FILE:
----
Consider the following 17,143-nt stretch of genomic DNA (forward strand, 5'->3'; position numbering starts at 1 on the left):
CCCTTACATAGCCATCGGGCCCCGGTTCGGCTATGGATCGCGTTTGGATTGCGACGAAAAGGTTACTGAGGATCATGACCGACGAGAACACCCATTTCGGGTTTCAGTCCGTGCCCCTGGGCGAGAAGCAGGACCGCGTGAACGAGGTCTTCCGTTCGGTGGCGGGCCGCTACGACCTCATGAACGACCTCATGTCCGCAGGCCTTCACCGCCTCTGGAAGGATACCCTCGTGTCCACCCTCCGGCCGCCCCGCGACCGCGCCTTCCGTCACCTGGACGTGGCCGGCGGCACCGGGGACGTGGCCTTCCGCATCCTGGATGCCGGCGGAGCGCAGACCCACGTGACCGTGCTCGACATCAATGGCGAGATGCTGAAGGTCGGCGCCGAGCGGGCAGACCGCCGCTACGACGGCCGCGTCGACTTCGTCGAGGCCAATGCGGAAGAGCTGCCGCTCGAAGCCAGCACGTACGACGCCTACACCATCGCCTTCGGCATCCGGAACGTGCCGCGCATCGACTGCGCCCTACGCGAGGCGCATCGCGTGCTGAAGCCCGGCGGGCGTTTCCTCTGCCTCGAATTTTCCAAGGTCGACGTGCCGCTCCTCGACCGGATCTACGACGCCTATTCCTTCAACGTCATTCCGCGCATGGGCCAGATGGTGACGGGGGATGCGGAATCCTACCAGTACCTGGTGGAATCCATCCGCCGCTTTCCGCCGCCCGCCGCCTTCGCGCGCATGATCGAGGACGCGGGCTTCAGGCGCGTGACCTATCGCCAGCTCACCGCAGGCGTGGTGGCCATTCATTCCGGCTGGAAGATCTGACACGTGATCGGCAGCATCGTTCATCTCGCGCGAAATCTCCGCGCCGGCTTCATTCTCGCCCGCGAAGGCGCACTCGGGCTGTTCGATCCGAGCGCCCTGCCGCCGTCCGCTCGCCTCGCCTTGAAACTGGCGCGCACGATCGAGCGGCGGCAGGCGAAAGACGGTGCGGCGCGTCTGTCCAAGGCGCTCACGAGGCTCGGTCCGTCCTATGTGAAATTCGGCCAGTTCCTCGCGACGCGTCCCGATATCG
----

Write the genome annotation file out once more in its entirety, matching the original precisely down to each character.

Consider the following 17,143-nt stretch of genomic DNA (forward strand, 5'->3'; position numbering starts at 1 on the left):
CCCTTACATAGCCATCGGGCCCCGGTTCGGCTATGGATCGCGTTTGGATTGCGACGAAAAGGTTACTGAGGATCATGACCGACGAGAACACCCATTTCGGGTTTCAGTCCGTGCCCCTGGGCGAGAAGCAGGACCGCGTGAACGAGGTCTTCCGTTCGGTGGCGGGCCGCTACGACCTCATGAACGACCTCATGTCCGCAGGCCTTCACCGCCTCTGGAAGGATACCCTCGTGTCCACCCTCCGGCCGCCCCGCGACCGCGCCTTCCGTCACCTGGACGTGGCCGGCGGCACCGGGGACGTGGCCTTCCGCATCCTGGATGCCGGCGGAGCGCAGACCCACGTGACCGTGCTCGACATCAATGGCGAGATGCTGAAGGTCGGCGCCGAGCGGGCAGACCGCCGCTACGACGGCCGCGTCGACTTCGTCGAGGCCAATGCGGAAGAGCTGCCGCTCGAAGCCAGCACGTACGACGCCTACACCATCGCCTTCGGCATCCGGAACGTGCCGCGCATCGACTGCGCCCTACGCGAGGCGCATCGCGTGCTGAAGCCCGGCGGGCGTTTCCTCTGCCTCGAATTTTCCAAGGTCGACGTGCCGCTCCTCGACCGGATCTACGACGCCTATTCCTTCAACGTCATTCCGCGCATGGGCCAGATGGTGACGGGGGATGCGGAATCCTACCAGTACCTGGTGGAATCCATCCGCCGCTTTCCGCCGCCCGCCGCCTTCGCGCGCATGATCGAGGACGCGGGCTTCAGGCGCGTGACCTATCGCCAGCTCACCGCAGGCGTGGTGGCCATTCATTCCGGCTGGAAGATCTGACACGTGATCGGCAGCATCGTTCATCTCGCGCGAAATCTCCGCGCCGGCTTCATTCTCGCCCGCGAAGGCGCACTCGGGCTGTTCGATCCGAGCGCCCTGCCGCCGTCCGCTCGCCTCGCCTTGAAACTGGCGCGCACGATCGAGCGGCGGCAGGCGAAAGACGGTGCGGCGCGTCTGTCCAAGGCGCTCACGAGGCTCGGTCCGTCCTATGTGAAATTCGGCCAGTTCCTCGCGACGCGTCCCGATATCG